Monday, January 11, 2016


Niagara was one of the spots I visited last year, and one of the things that had me psyched was that they had put in a 175 foot tall skywheel since the last time I'd visited that area.  I've visited a lot of places over the years, and a lot of them had some kind of ride that was special.  But nowadays, everyone has a wheel, and lately the contest for the biggest one has been on.  I remember the days of going to Cedar Point in Sandusky, Ohio and riding their huge wheel.  I always ride the big wheel at Lake Compounce in Bristol, Connecticut.  But, why is it that this has become a thing around the world?  What's the deal with the Ferris Wheel?

Let's take a look back in time and see where it all started.  It all started in Chicago, Illinois.  His name was George Ferris, and he invented the wheel to celebrate Columbus.  I'm not joking.  Chicago had a Columbian Exhibition back in 1893, and it was to celebrate Columbus, not the country of Columbia.  Ferris wanted to build something that would be as amazing as Gustave Eiffel's tower in Paris.  It was called the Great Wheel, not the Ferris Wheel at that point; it was 264 feet tall and opened in the summer of 1893.  It really started something, because there have been Ferris Wheels around ever since.  The one in Chicago went away in the 1930's, but George Ferris' memory has not died.  Navy Pier, Chicago's urban amusement park now has the Navy Pier Ferris Wheel.  At 150 feet, it's not nearly the size of the original, but Chicago just wouldn't be the same without a Ferris Wheel.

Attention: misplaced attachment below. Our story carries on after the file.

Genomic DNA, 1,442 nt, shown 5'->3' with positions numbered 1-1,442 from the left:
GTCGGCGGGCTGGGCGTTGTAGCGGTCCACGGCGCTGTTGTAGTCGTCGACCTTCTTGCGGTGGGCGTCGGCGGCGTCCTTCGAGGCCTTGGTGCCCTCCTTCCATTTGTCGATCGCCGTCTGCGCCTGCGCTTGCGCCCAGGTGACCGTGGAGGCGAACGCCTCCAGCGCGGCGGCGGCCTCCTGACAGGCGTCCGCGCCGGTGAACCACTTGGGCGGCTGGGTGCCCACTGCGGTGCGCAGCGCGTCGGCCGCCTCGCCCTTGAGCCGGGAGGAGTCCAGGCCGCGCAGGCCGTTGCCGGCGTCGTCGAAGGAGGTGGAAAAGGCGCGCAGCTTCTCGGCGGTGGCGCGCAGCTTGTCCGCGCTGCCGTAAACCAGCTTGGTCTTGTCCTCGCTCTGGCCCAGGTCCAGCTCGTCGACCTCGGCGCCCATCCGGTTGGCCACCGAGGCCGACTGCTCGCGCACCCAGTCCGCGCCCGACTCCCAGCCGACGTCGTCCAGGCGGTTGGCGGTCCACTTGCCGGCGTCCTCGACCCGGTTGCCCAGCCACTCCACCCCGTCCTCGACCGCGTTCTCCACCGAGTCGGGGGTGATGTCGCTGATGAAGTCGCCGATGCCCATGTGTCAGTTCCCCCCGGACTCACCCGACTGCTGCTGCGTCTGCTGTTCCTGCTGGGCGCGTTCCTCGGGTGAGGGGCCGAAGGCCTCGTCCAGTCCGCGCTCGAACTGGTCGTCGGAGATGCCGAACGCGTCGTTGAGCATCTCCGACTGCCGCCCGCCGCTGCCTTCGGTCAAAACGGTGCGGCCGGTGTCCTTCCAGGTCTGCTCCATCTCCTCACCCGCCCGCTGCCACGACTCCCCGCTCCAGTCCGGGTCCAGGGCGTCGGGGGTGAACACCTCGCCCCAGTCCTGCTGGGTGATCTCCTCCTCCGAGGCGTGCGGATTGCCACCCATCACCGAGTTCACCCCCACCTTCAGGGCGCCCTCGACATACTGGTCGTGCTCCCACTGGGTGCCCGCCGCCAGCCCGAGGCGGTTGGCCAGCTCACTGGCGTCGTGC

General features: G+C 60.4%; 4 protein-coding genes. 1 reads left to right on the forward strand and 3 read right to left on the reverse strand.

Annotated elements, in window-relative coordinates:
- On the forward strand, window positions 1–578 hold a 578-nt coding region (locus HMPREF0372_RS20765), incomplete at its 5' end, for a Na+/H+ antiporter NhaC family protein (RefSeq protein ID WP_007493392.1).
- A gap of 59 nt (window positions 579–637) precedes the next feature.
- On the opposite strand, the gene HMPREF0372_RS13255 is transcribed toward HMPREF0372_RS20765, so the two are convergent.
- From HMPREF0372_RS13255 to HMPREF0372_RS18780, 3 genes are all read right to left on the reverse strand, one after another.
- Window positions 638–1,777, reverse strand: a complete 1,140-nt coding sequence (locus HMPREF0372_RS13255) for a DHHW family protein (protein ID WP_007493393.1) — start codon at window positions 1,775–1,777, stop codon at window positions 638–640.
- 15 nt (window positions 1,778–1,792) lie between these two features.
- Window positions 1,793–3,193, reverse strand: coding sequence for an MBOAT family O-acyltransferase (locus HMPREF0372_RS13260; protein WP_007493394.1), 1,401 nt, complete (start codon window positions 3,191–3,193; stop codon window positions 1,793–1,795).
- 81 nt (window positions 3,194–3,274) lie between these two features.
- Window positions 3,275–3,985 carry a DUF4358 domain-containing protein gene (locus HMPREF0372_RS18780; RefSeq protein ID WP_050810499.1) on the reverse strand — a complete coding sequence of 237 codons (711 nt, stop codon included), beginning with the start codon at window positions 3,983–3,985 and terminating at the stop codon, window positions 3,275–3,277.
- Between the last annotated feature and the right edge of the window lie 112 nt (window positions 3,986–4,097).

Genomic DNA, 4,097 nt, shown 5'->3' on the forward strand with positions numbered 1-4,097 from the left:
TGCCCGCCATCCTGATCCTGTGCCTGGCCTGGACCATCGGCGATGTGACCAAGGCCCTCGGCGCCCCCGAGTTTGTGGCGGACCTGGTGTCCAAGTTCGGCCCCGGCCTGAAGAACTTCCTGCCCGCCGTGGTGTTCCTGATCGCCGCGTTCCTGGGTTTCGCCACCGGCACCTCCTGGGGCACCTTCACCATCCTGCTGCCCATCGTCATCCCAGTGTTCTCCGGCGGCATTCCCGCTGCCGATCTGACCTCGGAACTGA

Even though the original wheel is no longer, there are some amazingly old wheels around, and the oldest chimes in from Vienna, Austria.  The Wiener Riesenrad has been parked in the Prater Park in Vienna since 1897.  It stands 212 feet tall and is open all year round.  I know because I rode it in January once.  It's an amazing piece of history that's survived just about everything including a James Bond movie and WWII.  It's the old style like the Great Wheel of Chicago and is a living piece of the Ferris Wheel history.

The 150 foot tall Wonder Wheel joined us in 1920 at Coney Island in Brooklyn, New York.  I love this one, because the open cars slide around on the wheel while the wheel turns around.  New Yorkers do things their own way and the result is a true one of a kind.  No one else anywhere has a wheel quite like the Wonder Wheel.  Of course, if you like history, the world famous Cyclone Roller Coaster is at Coney Island as well.  Now, New York is at it again.  They are planning a world record breaker over on Staten Island that they hope to have open soon.  The planned New York Wheel would stand 630 feet tall and break all existing records.  Good luck New York.

Speaking of the one of a kind Ferris Wheel, Welcome to Ashgabat, Turkmenistan.  This is a very forward thinking community in this former Soviet Republic.  A lot of buildings in this city are surreal looking and appear to come from the future or another planet.  The Alem Entertainment Center is an indoor facility for fun.  They have all kinds of rides and games in there and they have the world's largest enclosed Ferris Wheel.  Not only is it 190 feet tall, but it's enclosed in a wheel shaped building.  It should really stand out on the landscape, but like I said, the whole area is a little surreal looking.